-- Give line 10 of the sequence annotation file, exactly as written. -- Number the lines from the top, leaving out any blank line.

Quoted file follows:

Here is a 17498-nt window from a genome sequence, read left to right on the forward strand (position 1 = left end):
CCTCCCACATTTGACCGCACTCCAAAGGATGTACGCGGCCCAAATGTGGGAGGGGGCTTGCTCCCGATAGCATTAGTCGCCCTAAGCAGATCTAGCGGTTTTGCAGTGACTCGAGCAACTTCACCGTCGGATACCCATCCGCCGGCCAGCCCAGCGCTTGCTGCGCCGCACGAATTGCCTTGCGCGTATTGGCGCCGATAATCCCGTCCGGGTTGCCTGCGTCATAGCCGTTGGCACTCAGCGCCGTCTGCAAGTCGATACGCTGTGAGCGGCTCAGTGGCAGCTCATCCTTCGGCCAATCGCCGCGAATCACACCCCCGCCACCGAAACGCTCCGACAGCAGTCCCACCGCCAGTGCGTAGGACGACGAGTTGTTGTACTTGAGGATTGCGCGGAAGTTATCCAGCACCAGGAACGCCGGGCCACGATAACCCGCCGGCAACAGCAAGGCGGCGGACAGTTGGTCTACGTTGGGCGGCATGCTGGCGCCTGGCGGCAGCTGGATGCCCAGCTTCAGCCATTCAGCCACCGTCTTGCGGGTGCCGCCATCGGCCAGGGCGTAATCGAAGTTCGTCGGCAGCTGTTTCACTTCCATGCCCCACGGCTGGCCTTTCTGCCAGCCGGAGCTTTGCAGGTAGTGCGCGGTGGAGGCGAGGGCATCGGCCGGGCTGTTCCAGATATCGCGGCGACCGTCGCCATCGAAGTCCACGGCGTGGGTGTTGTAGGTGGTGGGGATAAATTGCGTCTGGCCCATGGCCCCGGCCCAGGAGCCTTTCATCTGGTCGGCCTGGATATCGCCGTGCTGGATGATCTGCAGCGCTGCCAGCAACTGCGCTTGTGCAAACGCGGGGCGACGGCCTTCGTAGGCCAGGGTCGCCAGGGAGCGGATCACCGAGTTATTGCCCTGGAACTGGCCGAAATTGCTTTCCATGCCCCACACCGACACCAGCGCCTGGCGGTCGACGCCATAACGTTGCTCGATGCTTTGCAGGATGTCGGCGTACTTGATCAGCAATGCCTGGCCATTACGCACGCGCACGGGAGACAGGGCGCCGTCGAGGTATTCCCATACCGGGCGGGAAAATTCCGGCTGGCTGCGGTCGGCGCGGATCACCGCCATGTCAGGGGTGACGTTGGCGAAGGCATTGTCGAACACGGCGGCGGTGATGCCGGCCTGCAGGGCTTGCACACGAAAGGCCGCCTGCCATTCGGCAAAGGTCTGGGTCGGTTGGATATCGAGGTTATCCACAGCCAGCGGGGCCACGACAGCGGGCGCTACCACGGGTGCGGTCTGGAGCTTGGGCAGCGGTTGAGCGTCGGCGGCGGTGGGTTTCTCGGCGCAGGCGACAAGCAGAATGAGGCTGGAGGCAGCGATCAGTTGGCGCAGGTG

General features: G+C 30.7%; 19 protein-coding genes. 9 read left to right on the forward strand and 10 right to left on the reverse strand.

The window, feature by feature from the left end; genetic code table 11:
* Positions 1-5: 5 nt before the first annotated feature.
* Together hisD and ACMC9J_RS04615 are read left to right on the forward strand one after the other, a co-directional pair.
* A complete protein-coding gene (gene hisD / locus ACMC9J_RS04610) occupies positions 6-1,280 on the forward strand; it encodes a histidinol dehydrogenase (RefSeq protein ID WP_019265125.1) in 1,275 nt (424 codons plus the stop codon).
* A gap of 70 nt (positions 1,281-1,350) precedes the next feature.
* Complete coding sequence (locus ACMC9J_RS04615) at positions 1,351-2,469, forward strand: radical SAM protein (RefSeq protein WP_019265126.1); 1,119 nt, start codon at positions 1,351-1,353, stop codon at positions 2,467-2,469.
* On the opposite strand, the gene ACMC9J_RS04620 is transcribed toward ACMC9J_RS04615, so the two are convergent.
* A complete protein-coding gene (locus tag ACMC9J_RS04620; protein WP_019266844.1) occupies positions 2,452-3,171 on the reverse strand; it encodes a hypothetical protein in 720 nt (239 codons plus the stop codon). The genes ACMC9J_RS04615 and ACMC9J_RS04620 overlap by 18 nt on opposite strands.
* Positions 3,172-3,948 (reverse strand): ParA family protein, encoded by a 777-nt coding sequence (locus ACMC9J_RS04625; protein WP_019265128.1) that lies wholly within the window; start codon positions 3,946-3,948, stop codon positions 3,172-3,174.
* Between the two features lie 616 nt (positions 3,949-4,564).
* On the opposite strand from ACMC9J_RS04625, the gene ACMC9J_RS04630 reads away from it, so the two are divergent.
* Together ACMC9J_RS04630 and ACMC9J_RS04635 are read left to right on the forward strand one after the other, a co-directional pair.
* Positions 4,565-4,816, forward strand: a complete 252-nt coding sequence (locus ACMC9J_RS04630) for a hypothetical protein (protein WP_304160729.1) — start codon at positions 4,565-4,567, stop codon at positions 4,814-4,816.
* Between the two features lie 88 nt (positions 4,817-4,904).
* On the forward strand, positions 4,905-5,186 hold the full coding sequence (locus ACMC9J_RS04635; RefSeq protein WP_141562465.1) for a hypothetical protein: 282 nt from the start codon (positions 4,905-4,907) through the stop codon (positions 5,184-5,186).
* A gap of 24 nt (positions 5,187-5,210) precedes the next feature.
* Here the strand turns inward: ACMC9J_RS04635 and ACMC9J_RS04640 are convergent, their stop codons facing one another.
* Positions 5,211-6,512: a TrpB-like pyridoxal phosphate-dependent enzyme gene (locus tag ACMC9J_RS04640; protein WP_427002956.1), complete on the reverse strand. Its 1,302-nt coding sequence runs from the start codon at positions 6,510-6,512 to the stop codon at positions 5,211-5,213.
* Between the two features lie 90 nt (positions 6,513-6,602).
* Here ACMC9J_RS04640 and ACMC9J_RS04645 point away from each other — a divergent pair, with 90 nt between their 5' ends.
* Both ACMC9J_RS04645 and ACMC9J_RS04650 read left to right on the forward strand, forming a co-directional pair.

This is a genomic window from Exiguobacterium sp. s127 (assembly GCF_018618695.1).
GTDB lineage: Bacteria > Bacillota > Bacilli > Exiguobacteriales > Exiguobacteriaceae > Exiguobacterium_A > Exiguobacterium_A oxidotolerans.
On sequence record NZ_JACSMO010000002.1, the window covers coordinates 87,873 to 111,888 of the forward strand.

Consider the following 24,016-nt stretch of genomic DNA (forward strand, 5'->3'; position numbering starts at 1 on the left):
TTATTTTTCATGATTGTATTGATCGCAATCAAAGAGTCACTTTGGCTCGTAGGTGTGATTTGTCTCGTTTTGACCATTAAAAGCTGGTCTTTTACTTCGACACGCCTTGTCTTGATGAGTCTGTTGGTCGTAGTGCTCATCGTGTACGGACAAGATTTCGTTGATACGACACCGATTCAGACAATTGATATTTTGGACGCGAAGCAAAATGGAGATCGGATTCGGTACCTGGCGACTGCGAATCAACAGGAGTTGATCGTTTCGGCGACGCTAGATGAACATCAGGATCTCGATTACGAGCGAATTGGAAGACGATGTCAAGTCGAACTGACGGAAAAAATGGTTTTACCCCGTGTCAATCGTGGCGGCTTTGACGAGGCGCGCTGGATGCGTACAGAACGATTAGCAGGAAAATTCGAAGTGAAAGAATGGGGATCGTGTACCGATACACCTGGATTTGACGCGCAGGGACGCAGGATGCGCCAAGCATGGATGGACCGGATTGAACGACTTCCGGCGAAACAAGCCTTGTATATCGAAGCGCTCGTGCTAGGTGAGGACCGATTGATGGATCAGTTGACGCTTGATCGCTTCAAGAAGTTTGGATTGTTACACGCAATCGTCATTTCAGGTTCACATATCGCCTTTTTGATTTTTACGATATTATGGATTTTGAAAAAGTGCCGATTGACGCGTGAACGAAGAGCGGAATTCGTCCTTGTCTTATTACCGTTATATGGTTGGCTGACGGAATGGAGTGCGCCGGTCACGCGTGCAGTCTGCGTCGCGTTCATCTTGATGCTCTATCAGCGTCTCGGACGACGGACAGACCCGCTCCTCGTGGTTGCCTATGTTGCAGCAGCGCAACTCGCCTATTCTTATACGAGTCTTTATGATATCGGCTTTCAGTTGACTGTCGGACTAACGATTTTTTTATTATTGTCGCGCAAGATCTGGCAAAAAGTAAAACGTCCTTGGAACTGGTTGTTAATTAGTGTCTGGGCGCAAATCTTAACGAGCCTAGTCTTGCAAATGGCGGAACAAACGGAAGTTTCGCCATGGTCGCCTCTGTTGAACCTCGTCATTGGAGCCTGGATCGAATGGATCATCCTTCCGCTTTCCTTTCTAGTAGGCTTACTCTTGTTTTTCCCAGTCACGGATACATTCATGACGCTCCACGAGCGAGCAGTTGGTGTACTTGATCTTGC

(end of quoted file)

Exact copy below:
* On the opposite strand, the gene ACMC9J_RS04620 is transcribed toward ACMC9J_RS04615, so the two are convergent.